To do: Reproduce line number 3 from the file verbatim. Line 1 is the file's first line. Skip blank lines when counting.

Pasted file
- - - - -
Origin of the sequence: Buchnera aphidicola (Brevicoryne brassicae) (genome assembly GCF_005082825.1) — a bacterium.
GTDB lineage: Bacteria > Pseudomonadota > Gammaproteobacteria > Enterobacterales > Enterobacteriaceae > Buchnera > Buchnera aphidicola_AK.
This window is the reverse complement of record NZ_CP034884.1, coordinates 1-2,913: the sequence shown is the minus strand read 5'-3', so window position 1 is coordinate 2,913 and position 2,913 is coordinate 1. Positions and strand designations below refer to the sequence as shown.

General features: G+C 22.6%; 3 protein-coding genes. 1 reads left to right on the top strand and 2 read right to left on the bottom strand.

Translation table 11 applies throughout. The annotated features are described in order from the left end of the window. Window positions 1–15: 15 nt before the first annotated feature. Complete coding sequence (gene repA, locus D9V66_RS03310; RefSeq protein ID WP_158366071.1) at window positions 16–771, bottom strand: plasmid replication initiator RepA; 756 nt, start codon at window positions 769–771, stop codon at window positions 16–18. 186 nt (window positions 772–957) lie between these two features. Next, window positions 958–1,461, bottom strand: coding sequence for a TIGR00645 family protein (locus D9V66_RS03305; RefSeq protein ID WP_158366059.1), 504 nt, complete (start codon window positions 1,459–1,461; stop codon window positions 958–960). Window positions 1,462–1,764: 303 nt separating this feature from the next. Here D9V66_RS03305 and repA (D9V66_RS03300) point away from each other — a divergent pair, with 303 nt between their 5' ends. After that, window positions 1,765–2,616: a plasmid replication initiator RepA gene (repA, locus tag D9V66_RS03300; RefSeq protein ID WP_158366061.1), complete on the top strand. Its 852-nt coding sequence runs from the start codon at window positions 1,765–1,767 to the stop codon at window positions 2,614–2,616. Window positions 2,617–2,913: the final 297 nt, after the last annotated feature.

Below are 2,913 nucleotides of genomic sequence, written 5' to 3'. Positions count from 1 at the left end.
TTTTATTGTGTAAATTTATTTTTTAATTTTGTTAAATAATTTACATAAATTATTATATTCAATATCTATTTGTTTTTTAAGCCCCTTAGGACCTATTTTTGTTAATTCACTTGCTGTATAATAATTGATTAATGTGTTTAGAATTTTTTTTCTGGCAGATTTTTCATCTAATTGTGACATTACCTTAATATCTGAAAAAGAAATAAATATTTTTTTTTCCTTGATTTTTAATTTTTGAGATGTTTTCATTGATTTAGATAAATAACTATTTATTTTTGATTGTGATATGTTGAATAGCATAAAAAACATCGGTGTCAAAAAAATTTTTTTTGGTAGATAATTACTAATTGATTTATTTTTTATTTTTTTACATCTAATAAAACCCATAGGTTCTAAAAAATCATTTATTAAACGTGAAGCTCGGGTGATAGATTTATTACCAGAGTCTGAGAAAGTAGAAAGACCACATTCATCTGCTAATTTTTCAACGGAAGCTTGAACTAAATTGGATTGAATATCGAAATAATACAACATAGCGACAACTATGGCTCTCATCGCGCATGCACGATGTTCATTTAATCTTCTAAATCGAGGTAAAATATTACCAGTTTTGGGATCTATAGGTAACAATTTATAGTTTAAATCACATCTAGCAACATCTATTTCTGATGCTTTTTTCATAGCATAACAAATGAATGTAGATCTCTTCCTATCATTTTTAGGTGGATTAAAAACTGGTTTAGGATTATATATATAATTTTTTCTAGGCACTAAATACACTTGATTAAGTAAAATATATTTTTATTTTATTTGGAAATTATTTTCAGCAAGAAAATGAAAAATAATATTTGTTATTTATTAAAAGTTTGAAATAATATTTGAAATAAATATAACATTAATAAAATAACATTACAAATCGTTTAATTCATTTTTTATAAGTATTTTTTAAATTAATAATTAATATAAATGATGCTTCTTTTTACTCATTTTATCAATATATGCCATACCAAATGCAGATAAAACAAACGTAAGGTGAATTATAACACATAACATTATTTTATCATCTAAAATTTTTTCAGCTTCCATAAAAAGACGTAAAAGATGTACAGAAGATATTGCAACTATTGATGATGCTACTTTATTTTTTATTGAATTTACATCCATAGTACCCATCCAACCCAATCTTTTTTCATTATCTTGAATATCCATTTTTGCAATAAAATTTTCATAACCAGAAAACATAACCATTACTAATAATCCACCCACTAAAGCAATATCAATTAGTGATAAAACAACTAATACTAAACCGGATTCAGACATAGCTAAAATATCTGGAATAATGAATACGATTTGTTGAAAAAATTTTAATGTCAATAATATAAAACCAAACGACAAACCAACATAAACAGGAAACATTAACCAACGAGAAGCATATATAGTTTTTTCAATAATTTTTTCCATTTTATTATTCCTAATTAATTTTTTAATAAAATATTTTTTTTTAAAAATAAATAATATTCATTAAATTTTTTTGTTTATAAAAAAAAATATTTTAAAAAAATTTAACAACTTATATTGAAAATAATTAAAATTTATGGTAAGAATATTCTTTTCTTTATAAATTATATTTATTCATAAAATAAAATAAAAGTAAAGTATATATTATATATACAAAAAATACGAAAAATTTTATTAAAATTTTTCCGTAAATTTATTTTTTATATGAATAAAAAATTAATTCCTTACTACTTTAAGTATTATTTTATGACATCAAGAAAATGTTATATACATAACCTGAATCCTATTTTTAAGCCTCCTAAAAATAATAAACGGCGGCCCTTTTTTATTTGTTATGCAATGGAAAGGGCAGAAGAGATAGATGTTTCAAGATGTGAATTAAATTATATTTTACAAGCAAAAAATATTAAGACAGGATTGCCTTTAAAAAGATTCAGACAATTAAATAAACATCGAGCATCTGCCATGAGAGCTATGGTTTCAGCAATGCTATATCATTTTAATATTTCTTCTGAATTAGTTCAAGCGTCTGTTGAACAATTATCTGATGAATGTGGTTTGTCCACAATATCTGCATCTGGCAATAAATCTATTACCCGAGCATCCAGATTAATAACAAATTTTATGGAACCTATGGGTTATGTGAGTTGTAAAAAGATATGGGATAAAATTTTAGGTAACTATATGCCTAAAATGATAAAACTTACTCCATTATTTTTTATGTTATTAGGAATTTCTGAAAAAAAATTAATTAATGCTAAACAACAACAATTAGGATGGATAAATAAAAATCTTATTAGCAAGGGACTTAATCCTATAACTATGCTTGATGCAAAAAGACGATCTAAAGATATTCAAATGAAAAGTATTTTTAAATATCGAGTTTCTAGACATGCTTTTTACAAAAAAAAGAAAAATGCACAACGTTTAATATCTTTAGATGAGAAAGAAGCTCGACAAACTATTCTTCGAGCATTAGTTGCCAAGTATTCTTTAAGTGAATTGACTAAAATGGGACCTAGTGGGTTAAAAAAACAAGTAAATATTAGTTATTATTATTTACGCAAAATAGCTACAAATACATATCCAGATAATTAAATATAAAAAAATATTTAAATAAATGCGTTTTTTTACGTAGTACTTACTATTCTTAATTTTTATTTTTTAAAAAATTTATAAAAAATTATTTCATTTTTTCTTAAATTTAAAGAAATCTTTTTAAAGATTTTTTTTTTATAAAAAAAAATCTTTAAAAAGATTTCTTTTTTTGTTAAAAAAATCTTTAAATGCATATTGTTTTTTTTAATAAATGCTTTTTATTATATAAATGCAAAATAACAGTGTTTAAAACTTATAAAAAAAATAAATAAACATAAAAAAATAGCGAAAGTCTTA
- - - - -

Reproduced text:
This window is the reverse complement of record NZ_CP034884.1, coordinates 1-2,913: the sequence shown is the minus strand read 5'-3', so window position 1 is coordinate 2,913 and position 2,913 is coordinate 1. Positions and strand designations below refer to the sequence as shown.